Brief Notices.

Memoirs of Sarah Duchess of Marlborough, and of the Court of Queen

Anne. By Mrs. A. T. Thomson. Two volumes 8vo. London: Henry Colborn. 1839.

It is remarkable, as Mrs. Thomson remarks, 'that both the Duke and Duchess of Marlborough, two persons who acquired in their lifetime as great a share of celebrity as any British subjects ever enjoyed, incurred a risk of not being commemorated, after their decease, by any connected and adequate work.' Archdeacon Coxe, in his able and elaborate Life of the hero of Blenheim has supplied this lack of service, 80 far as the duke is concerned, and the volumes now before us, will

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England nineteen, and in Ireland only five per cent, out of the adult male population, possess the franchise; whilst in that favoured electoral section of the community, not more than two-fifths are able to enjoy the suffrage, without being allured, corrupted, or intimidated by the purses, influence, and power of the aristocracy. The movement therefore must go forward ; since even a pause proves ruinous,—whilst to recede, is neither more nor less than to fall back upon revolution. We say, let our present, or any other cabinet, remain altogether deaf,--if they dare. It would be as though two poor creatures were dying through destitution, and there was to come into their abode some little, well-dressed, plausible, cunning-looking gentleman, who should thus accost them, after considerable investigation of their painful circumstances,— My friends, you are both in the worst possible condi'tion, with dissolution hard at hand; yet there grows a medicine * in your oron garden, which might cure each of you forthwith. * One hundred drops would afford you health and prosperity ; but ' of this balsam, I shall only permit you, John Bull, to take nine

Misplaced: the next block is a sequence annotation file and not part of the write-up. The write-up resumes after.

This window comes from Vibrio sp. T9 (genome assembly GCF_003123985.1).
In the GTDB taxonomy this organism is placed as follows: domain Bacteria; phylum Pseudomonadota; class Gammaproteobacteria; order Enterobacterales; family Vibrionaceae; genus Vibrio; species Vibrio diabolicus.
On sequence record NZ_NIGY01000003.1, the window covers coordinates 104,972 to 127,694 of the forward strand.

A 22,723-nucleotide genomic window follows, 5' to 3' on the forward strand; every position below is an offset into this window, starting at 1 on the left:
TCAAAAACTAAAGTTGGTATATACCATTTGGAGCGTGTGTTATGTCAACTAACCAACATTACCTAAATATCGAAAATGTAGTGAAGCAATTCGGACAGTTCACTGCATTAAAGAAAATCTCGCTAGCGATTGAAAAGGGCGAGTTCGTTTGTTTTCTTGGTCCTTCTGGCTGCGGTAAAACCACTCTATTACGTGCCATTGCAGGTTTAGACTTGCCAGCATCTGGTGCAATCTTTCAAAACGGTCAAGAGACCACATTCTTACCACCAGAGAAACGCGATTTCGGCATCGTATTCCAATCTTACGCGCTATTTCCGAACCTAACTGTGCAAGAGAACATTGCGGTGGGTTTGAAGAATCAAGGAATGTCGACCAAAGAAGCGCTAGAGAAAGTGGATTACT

teen; and you, Paddy, my boy, must be content with only five! '-nor is it of any use for either of you to complain about the

short allowance, for I am the son of your noble masters, a great • doctor of the state,--an orator, historian, and poet withal,- and 'I am called amongst men, the right honourable Lord John Finality.'

But as we mentioned some pages back, the question recurs, as to what ought to be done. We have demonstrated before in this journal, that an oligarchy, invested with irresponsible power, weighs down our best energies. Surrounded, as all must allow, we now are, with difficulties on every hand,-with the industrial classes foaming and chafing, like an ocean previous to a storm, with a monopoly in the Bank of England, deranging the most important of our commercial affairs, and provincial issues adding ad libitum to the currency of the country, with an Established Church anathematizing the Boards of Education on either side the Channel, and with the Corn Laws, about, if we mistake not, to develop the fullest mischiefs of their nature, -we repeat it, that amidst abuses unredressed, prices fluctuating, and governors either unfaithful or imbecile, our hope under Providence lies in the adjustment of the Houses of Parliament to the wants of the people. We must endeavour to procure, with the least possible delay, Household Suffrage and the Ballot, so that the best portion of our operatives may have a voice in the legislature, and all be protected in its exercise. We feel satisfied that by measures of this sort, the reasonable might be severed from the unreasonable; and so the force and momentum of the masses be drawn over from disorder to peace, or at least to present contentment. But how any extensive reform, either of an organic or practical